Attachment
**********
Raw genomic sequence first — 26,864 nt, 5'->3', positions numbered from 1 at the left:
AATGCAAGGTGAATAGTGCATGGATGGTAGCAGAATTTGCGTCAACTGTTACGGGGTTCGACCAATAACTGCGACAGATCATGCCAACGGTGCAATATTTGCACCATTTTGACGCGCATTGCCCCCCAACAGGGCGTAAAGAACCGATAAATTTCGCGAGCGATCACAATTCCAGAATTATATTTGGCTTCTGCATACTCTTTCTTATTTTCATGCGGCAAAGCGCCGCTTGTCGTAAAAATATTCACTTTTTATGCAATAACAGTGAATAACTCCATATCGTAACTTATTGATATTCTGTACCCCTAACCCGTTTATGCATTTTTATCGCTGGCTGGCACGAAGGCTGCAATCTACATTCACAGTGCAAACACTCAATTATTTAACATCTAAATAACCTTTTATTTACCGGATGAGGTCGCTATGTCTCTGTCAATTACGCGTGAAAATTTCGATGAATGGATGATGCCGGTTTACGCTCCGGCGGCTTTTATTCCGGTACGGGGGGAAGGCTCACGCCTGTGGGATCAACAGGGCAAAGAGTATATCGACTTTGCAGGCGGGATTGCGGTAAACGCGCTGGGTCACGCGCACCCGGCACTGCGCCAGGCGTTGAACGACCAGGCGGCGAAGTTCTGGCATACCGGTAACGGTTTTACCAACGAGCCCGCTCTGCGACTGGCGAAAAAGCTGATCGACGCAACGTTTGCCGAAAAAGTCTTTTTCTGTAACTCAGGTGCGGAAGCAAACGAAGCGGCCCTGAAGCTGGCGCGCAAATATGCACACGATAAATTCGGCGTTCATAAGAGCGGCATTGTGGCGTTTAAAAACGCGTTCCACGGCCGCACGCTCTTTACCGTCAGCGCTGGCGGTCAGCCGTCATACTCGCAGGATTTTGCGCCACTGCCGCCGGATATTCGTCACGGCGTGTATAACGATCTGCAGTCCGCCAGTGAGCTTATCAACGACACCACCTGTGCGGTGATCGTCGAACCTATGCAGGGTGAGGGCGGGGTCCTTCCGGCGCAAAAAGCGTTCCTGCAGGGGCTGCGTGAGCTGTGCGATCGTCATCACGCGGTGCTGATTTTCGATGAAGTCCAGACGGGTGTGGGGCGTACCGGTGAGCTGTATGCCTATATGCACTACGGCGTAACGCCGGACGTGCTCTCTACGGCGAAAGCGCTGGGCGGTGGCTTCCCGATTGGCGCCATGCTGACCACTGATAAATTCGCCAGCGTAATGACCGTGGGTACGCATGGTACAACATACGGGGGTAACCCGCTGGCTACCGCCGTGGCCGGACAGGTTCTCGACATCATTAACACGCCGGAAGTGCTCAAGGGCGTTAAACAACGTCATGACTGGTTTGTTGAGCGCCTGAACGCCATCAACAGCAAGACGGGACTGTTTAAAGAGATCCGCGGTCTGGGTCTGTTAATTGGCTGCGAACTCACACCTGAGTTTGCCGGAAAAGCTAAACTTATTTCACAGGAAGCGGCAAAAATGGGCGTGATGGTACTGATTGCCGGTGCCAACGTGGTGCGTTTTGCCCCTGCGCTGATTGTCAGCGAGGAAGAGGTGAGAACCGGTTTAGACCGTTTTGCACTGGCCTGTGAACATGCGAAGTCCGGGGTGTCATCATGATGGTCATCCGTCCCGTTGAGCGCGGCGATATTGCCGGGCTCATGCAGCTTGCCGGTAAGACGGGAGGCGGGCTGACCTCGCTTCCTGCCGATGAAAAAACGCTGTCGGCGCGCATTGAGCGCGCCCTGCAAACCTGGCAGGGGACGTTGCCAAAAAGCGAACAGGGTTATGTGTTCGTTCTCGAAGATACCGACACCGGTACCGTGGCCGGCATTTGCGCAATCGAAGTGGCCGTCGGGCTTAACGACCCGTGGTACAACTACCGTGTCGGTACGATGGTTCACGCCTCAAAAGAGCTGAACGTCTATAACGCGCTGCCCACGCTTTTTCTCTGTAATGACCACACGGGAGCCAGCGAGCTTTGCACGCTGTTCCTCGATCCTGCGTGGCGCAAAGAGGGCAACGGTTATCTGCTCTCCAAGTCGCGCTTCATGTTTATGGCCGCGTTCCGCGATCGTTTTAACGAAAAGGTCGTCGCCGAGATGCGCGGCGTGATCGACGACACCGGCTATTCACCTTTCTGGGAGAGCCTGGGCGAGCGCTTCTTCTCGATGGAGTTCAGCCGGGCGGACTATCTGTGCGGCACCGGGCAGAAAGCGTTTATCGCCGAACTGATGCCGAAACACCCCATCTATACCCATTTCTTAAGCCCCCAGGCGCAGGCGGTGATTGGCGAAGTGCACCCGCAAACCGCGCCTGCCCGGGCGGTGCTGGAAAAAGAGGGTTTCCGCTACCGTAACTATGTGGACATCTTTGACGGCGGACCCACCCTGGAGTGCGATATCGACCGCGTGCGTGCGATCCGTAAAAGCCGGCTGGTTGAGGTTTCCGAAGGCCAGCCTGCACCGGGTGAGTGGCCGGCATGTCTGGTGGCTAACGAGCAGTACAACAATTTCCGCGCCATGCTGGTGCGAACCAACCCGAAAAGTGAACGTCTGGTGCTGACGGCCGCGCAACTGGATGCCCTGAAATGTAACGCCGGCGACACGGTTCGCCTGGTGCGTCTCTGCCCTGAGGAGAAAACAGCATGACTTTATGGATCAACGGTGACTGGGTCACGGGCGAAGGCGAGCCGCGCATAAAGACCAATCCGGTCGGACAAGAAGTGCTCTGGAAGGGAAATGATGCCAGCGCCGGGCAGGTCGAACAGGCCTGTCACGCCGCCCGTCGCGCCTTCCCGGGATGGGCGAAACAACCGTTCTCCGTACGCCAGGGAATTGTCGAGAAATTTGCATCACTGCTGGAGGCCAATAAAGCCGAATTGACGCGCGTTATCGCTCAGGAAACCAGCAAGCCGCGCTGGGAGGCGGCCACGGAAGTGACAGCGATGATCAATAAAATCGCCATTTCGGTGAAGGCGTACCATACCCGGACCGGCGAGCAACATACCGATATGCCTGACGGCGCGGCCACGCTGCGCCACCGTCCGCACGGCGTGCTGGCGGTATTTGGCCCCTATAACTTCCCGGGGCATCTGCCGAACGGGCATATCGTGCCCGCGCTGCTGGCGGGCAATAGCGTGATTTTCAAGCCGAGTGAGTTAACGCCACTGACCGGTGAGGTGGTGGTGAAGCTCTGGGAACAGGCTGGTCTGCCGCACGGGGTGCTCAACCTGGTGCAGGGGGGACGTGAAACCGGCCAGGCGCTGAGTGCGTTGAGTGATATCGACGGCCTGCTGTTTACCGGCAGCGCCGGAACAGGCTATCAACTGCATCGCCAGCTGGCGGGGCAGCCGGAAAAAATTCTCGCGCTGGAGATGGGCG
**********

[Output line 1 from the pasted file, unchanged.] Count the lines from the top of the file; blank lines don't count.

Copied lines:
Raw genomic sequence first — 26,864 nt, 5'->3', positions numbered from 1 at the left: